Former Parks Canada bosses fight hotel
EDMONTON - Parks Canada should reject a plan to build a hotel on the shore of one of the most scenic lakes in the country's national parks, say three former senior staff.
An open letter released Wednesday says allowing a private developer to build a 66-room hotel and 15 tent cabins at Maligne Lake in Jasper National Park would violate well-established policy and open the doors to similar projects that would degrade the wilderness experience.
"The Canadian people, Jasper and other national park ecosystems and Parks Canada have nothing to gain and plenty to lose if this development is approved," says the letter to federal Environment Minister Leona Aglukkaq.
The missive is signed by Nikita Lopoukhine, a former director general of Parks Canada; Stephen Woodley, the agency's former chief ecosystem scientist; and Kevin Van Tighem, former Banff National Park superintendent.
Maligne Lake is the world's second-largest glacier-fed lake. Its 22-kilometre length is ringed with spectacular peaks and its shores are home to grizzly bears and caribou. A view of the lake's Spirit Island was featured on the old $5 bill.
About 2,000 people a day visit Maligne's aquamarine waters in high season.
For decades, a company called Maligne Tours has offered boat excursions on the lake along with other services such as a cafeteria and a store. In 2012, Maligne Tours submitted a proposal to Parks Canada to upgrade those facilities.
In addition to the hotel and tent cabins, the company wants to restore a historic boathouse, add a restaurant and lounge and offer interpretive activities. Maligne Tours says those attractions would increase the lake's appeal to urban youth and to new Canadians — two groups Parks Canada is keen to reach.
The upgrades would also bolster the company's bottom line. It says demand for boat tours has fallen by about half since 2005.
"Maligne Lake is an authentic Canadian heritage destination which will be sustained as a pristine place offering the best heritage and adventure experiences in Canada," says the company's proposal.
Lopoukhine said he and his colleagues have no objections to much of the company's plan. But allowing hundreds of guests and staff to remain at Maligne overnight will inevitably lead to conflicts, he warned.
"At night, they're looking for something to do. There's a likelihood of them going off to various locations and disturbing the wildlife."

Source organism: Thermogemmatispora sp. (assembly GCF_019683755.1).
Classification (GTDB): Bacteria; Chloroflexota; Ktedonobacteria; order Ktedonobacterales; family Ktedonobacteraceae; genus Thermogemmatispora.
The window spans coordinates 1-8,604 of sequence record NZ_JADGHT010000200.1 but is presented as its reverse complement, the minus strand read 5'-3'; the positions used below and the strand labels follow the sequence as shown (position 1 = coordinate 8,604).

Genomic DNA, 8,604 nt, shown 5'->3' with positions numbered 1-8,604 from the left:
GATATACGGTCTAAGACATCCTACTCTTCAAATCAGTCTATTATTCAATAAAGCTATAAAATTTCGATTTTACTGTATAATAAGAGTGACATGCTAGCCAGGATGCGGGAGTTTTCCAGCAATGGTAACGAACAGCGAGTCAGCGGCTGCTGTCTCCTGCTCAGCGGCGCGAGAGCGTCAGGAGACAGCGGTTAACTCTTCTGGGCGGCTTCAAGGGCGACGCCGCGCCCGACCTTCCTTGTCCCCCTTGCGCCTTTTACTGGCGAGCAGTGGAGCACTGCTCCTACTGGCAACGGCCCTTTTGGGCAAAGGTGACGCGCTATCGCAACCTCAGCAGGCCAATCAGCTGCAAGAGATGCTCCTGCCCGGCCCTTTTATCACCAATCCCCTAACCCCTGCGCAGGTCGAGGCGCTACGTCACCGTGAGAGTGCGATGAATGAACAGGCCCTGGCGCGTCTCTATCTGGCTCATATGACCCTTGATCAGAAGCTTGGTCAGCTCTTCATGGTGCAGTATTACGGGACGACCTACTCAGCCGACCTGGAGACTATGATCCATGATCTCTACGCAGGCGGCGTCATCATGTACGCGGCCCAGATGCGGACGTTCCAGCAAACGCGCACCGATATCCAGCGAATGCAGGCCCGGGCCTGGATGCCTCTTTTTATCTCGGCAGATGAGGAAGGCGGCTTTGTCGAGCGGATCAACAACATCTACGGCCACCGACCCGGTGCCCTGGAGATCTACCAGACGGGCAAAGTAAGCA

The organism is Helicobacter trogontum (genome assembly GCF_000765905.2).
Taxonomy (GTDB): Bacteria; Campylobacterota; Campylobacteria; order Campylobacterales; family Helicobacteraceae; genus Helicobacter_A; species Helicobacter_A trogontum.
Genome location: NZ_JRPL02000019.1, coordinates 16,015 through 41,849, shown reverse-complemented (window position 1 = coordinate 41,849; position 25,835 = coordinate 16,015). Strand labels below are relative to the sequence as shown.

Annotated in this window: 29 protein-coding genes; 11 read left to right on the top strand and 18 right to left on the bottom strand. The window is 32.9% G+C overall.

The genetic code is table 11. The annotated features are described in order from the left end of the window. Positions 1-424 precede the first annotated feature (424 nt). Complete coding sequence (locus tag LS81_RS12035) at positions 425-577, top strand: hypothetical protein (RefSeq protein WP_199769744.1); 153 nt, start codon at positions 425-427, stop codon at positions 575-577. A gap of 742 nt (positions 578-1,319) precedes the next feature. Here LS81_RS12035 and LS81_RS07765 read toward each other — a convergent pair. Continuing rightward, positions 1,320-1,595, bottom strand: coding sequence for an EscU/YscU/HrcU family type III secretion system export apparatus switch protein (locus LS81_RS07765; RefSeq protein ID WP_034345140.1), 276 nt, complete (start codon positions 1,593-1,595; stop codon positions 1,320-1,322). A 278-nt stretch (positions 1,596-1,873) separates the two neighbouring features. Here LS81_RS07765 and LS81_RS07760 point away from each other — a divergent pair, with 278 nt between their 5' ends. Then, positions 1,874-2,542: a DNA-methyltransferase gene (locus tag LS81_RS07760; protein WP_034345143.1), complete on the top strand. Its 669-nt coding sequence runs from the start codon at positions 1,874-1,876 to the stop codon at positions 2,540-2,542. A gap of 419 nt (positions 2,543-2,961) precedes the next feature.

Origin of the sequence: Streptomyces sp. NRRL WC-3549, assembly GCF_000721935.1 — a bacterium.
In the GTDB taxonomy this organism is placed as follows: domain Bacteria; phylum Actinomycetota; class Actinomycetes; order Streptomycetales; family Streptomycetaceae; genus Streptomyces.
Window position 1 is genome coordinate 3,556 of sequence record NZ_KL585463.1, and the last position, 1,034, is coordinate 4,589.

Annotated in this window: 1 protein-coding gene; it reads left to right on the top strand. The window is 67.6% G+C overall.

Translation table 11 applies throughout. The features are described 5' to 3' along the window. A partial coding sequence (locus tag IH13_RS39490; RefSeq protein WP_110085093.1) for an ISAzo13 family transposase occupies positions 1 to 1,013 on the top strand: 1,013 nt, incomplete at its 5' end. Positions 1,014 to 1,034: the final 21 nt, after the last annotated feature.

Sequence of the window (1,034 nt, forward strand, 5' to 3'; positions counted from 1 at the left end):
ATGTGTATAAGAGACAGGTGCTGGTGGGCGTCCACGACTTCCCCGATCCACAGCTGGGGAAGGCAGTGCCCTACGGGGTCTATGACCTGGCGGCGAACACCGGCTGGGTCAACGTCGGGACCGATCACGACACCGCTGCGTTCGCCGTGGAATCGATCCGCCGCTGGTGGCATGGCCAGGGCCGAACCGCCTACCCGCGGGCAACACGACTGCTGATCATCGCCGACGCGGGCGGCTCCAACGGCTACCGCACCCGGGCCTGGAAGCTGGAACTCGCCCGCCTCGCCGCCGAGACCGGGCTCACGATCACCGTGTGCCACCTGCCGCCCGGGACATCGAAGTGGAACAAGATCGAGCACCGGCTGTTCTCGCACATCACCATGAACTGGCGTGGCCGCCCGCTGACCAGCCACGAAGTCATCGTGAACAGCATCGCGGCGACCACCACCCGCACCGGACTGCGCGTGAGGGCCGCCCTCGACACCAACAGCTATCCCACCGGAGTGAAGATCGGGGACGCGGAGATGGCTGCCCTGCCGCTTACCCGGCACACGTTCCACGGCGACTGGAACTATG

Worse, he said, would be the precedent of allowing major new development in a relatively untouched area, despite a 2007 Parks Canada policy forbidding new overnight accommodation outside parks communities.
"If you can do it there, in a very pristine area with significant wildlife resources at risk, then what's to prevent someone else to argue at another park that (their proposal) is no worse than the Maligne Lake approval?"
Nor does Lopoukhine believe hotels would do much to expand the reach of the parks.
"What we're looking for is an opportunity for people to experience nature, not a high-end hotel room."
The letter quotes a recent survey that found 99 per cent of those asked were already satisfied with their visit to Maligne Lake.
Parks Canada has held public hearings on the proposal, which is highly controversial in the nearby town of Jasper.
A report the agency issued last month suggested it is at least receptive to the idea.
"At a very preliminary level, and subject to further analysis, redeveloping an existing lodge to include overnight accommodations would not be expected to raise important concerns for impairing ecological integrity," says the report.
"Maligne Tours’ proposal is part of their overall experiential package that is conceptually aligned with the intentions in the park management plan to enhance visitor experience opportunities in Jasper National Park and the Maligne Valley in particular."
Neither Parks Canada nor Maligne Tours was available to answer questions.
Parks Canada is expected to make a decision soon. Any development would be subject to an environmental assessment.